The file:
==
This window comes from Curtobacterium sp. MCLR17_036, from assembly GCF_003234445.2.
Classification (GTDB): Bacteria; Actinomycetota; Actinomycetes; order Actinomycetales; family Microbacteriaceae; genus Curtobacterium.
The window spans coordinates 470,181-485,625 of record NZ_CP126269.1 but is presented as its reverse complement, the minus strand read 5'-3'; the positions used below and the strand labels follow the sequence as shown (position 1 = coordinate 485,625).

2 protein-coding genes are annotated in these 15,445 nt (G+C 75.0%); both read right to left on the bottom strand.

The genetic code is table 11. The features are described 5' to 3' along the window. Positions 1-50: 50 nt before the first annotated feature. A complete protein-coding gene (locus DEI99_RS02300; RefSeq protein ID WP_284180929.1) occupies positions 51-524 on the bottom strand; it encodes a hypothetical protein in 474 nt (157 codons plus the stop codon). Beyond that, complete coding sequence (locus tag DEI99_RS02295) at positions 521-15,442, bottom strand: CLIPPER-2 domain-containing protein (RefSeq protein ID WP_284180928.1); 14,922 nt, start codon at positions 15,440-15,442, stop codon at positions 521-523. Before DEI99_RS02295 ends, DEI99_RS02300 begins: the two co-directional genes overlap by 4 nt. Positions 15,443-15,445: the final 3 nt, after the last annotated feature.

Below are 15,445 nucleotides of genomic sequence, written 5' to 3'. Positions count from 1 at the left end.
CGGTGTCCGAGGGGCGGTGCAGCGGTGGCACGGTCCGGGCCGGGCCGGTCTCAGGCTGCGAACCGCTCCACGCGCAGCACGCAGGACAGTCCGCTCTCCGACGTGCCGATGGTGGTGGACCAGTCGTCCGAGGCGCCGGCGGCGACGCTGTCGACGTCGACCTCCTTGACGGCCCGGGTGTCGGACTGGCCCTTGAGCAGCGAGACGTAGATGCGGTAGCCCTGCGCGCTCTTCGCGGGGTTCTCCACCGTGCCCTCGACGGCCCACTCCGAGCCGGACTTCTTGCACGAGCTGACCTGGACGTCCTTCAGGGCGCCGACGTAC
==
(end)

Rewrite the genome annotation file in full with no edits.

This window comes from Curtobacterium sp. MCLR17_036, from assembly GCF_003234445.2.
Classification (GTDB): Bacteria; Actinomycetota; Actinomycetes; order Actinomycetales; family Microbacteriaceae; genus Curtobacterium.
The window spans coordinates 470,181-485,625 of record NZ_CP126269.1 but is presented as its reverse complement, the minus strand read 5'-3'; the positions used below and the strand labels follow the sequence as shown (position 1 = coordinate 485,625).

2 protein-coding genes are annotated in these 15,445 nt (G+C 75.0%); both read right to left on the bottom strand.

The genetic code is table 11. The features are described 5' to 3' along the window. Positions 1-50: 50 nt before the first annotated feature. A complete protein-coding gene (locus DEI99_RS02300; RefSeq protein ID WP_284180929.1) occupies positions 51-524 on the bottom strand; it encodes a hypothetical protein in 474 nt (157 codons plus the stop codon). Beyond that, complete coding sequence (locus tag DEI99_RS02295) at positions 521-15,442, bottom strand: CLIPPER-2 domain-containing protein (RefSeq protein ID WP_284180928.1); 14,922 nt, start codon at positions 15,440-15,442, stop codon at positions 521-523. Before DEI99_RS02295 ends, DEI99_RS02300 begins: the two co-directional genes overlap by 4 nt. Positions 15,443-15,445: the final 3 nt, after the last annotated feature.

Below are 15,445 nucleotides of genomic sequence, written 5' to 3'. Positions count from 1 at the left end.
CGGTGTCCGAGGGGCGGTGCAGCGGTGGCACGGTCCGGGCCGGGCCGGTCTCAGGCTGCGAACCGCTCCACGCGCAGCACGCAGGACAGTCCGCTCTCCGACGTGCCGATGGTGGTGGACCAGTCGTCCGAGGCGCCGGCGGCGACGCTGTCGACGTCGACCTCCTTGACGGCCCGGGTGTCGGACTGGCCCTTGAGCAGCGAGACGTAGATGCGGTAGCCCTGCGCGCTCTTCGCGGGGTTCTCCACCGTGCCCTCGACGGCCCACTCCGAGCCGGACTTCTTGCACGAGCTGACCTGGACGTCCTTCAGGGCGCCGACGTAC